Another issue is a more abstract issue of social capital. In Finland that has for a few decades now been pretty high in the form of social trust. To simplify, if an aquaintance comes to you and says they don’t have any money for food this month, you can pretty much believe them, because the step of asking is such a steep one. And they won’t come ask for help every week. You can take people at face value mostly. Begging introduces a very different model. When people have to beg, they need to make themselves look as needy and meek as possible. Their job is basically to “trick” as much money from gullible richer people who they don’t feel any kinship to. You have to be on your guard, have to remember that everything is not necessarily as the eye perceives. That’s part of the deal in this model. The asker needs to ask for as much as they can, and the giver needs to limit their own charity to match their funds and be careful not to be tricked. It sets up mistrust between people by default, and this feels alien and not something I’d like to see becoming more common in Finland (of course we also have our own tricksters and mistrust, just not in this form, yet).

  36. Väinämöinen

    Kari Tapio

    ”1. Helsinki will be even duller without street musicians.”

    Take and read the Finnish constitution along with chewing a violin. May do good for you so you don’t bullshit 100%.

  37. Farang

    You people seem to forget that the problems of Romanians are not Finland’s problem to solve. Therefore in Finland our responsibility is only to keep the problem out.

    You people seem to think that Finland is somehow responsible for solving all the problems in the world and the solution to all problems always seem to involve bringing the people here. Guess what! All the people in the world who needs help just wont fit in this small country.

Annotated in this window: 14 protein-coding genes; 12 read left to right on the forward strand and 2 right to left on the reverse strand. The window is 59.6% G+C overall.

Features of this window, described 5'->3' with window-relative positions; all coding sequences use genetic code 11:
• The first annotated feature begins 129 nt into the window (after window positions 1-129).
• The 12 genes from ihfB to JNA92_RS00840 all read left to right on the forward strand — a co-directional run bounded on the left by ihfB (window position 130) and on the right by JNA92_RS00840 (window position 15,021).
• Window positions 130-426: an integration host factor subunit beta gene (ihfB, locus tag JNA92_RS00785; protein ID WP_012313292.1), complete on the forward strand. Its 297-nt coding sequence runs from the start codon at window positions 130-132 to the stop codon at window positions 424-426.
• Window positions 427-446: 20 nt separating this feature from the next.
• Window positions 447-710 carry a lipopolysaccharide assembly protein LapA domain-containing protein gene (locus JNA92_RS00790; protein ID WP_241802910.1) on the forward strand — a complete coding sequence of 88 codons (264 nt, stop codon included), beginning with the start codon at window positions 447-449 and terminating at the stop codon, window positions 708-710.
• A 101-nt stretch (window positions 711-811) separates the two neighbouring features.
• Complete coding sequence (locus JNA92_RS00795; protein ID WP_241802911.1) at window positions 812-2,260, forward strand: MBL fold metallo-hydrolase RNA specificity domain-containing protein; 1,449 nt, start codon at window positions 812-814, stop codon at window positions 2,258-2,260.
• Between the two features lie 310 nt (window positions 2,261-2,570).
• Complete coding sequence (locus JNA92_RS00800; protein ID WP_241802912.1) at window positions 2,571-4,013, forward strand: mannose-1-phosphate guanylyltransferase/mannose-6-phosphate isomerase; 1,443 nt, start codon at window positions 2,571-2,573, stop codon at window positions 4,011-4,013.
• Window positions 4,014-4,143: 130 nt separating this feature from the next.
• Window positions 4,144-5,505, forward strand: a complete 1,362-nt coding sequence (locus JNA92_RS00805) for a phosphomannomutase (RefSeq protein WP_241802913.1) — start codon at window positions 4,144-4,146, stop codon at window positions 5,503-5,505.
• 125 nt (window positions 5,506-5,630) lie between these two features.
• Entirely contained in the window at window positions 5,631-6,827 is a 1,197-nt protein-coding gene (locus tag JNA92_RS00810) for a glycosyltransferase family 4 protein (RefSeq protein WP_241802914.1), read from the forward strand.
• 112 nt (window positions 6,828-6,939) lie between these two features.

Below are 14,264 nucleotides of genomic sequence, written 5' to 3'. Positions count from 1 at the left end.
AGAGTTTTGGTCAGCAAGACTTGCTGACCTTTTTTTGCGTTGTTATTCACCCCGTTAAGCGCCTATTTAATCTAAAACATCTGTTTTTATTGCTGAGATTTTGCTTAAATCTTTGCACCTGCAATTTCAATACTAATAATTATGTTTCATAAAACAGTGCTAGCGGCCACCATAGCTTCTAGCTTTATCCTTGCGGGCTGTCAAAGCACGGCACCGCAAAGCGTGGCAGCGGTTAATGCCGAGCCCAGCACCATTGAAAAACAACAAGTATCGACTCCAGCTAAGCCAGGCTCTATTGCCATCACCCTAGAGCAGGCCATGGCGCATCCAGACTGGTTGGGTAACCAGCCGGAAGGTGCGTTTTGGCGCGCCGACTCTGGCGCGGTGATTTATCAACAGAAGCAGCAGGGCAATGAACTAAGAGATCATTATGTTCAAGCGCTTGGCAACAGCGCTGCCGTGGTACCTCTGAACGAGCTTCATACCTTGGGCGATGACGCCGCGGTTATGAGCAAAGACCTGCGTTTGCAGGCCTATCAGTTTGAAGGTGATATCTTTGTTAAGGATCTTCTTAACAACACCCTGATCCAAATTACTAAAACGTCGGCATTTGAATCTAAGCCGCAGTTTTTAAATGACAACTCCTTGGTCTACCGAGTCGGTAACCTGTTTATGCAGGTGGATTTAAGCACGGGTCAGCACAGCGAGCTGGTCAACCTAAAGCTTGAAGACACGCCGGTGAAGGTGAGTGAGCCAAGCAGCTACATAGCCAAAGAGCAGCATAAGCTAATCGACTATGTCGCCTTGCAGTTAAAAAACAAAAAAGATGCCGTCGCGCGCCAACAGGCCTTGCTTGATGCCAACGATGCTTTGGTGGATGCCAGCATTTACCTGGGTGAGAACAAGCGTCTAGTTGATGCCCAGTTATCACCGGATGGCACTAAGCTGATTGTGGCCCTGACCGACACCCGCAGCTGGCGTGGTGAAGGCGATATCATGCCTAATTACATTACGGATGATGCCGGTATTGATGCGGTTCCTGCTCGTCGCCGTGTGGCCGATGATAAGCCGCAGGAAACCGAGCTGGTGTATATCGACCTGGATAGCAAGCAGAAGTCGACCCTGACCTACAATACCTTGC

You just can’t imagine the damages you would cause if you were in a position to make decisions on Finland’s behalf.

    • Migrant Tales

      Farang, when did we ever suggest that Finland has to solve all of the world’s problems? That’s a statement used by anti-immigration groups.

      Don’t you think that if East European Roma come to Finland and they are in this country they are our problem.

  38. Laputis

    Mark

    -“Why? Many of the people that beg are marginalised, and so the route of ‘work’ is not obvious. Also, their old ways of making a living have been eroded in the modern world.”-

    Many people are marginalised, but why majority don’t beg? Excuse me, but for begging you need more than just marginalisation.
    The marginalised, poor people have enough chances to get work, believe me. It’s just some people don’t want to work. They want to be lazy, to drink alcohol and so on.
    My father has been offering some work for some marginalised people. Work in furniture factory. Half of them, who arrived to work, soon stopped to work. Their work didn’t meet any deadlines. Some even brought alcoholic beverages to factory. My father was forced to kick out them from work place.
    Excuse me, Mark, those “marginalised” people are given help, chance and support. But they themselves refuse it! And I don’t wonder if some of such people just go begging. Because it is at least not working.